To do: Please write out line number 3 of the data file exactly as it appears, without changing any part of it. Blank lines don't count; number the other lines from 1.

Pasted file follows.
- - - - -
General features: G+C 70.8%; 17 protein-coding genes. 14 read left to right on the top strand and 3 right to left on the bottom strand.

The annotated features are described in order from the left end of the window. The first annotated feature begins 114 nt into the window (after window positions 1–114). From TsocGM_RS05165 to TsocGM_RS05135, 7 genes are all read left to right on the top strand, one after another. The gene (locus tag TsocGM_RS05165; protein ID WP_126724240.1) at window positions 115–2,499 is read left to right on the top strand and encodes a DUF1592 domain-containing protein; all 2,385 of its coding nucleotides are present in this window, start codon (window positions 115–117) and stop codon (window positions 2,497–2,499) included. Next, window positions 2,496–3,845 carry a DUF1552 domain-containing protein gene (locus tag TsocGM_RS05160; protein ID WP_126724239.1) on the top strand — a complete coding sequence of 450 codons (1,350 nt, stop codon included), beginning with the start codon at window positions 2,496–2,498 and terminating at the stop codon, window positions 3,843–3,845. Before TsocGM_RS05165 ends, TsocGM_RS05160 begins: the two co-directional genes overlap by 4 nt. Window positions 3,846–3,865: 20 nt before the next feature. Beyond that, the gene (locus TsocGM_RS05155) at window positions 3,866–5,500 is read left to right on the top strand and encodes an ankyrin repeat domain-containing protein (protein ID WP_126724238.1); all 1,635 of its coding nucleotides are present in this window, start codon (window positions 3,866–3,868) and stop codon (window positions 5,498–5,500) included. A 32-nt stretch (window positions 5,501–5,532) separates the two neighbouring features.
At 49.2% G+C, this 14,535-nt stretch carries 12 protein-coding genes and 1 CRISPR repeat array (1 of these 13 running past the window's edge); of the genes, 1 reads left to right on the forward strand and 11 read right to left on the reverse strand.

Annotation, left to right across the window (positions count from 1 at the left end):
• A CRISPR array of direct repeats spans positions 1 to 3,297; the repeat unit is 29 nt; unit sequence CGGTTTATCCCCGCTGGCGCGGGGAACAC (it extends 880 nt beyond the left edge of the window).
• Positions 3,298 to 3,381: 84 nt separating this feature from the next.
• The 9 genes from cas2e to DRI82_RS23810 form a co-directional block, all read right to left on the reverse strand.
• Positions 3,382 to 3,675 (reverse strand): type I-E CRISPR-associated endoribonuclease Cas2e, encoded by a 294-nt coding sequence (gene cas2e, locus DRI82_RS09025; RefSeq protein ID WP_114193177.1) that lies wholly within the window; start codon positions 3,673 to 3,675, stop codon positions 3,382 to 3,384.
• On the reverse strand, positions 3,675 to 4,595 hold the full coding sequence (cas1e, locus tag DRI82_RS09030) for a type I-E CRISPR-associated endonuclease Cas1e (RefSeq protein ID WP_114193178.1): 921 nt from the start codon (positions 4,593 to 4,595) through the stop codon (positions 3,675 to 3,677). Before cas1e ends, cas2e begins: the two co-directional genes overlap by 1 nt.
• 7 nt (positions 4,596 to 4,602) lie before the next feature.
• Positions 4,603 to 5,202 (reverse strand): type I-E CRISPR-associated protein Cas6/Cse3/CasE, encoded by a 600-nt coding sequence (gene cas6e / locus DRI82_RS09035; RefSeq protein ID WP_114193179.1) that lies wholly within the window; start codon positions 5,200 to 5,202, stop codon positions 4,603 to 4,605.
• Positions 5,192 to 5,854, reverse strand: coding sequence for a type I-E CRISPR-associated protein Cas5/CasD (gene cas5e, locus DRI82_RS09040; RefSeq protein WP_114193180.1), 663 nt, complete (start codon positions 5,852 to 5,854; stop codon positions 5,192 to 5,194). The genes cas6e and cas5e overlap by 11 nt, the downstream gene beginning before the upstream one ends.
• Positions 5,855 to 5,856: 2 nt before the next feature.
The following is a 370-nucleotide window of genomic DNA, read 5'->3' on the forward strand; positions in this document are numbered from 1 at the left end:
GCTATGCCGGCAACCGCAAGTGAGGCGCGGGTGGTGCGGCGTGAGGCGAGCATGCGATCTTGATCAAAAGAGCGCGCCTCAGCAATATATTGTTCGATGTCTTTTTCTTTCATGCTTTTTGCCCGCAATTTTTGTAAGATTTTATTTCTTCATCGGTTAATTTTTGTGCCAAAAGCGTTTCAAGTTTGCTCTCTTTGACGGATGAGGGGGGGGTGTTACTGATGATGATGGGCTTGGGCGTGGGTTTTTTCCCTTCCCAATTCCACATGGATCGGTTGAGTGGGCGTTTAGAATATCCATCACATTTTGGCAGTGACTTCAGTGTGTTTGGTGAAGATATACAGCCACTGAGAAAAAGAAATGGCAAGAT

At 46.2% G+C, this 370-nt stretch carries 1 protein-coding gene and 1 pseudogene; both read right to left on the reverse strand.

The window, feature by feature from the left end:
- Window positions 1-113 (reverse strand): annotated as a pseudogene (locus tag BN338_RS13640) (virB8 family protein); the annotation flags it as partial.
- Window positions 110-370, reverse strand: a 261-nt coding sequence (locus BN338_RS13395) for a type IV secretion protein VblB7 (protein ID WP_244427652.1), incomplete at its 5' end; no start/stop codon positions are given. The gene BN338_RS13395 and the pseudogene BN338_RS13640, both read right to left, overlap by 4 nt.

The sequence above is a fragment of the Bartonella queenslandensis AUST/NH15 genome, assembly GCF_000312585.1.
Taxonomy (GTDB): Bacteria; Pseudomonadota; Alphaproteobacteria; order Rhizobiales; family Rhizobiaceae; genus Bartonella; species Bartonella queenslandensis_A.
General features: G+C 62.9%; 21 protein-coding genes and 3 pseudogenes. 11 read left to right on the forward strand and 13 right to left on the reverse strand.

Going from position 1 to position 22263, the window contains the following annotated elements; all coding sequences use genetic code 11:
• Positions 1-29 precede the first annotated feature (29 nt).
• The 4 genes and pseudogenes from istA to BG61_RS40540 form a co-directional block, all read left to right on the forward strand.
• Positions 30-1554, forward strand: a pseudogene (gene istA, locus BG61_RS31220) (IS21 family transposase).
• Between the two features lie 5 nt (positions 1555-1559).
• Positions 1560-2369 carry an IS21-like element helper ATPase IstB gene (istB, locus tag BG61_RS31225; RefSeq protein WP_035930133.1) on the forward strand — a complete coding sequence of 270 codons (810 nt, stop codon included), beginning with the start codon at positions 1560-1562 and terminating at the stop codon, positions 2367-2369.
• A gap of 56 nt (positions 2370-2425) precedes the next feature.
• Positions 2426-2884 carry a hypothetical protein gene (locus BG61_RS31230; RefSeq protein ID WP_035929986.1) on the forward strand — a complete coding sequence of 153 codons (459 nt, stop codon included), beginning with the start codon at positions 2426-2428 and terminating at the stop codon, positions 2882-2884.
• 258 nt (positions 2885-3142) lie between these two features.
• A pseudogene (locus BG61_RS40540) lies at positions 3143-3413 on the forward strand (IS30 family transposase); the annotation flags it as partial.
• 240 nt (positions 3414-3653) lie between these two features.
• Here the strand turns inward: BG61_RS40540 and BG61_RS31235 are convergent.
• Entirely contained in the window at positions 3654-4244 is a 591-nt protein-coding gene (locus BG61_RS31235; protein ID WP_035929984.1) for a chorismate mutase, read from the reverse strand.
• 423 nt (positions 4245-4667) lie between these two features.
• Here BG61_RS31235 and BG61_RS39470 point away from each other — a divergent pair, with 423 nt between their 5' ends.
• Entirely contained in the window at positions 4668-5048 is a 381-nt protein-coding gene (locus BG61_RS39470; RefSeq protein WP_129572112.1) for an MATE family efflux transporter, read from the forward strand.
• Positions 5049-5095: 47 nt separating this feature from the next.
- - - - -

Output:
At 49.2% G+C, this 14,535-nt stretch carries 12 protein-coding genes and 1 CRISPR repeat array (1 of these 13 running past the window's edge); of the genes, 1 reads left to right on the forward strand and 11 read right to left on the reverse strand.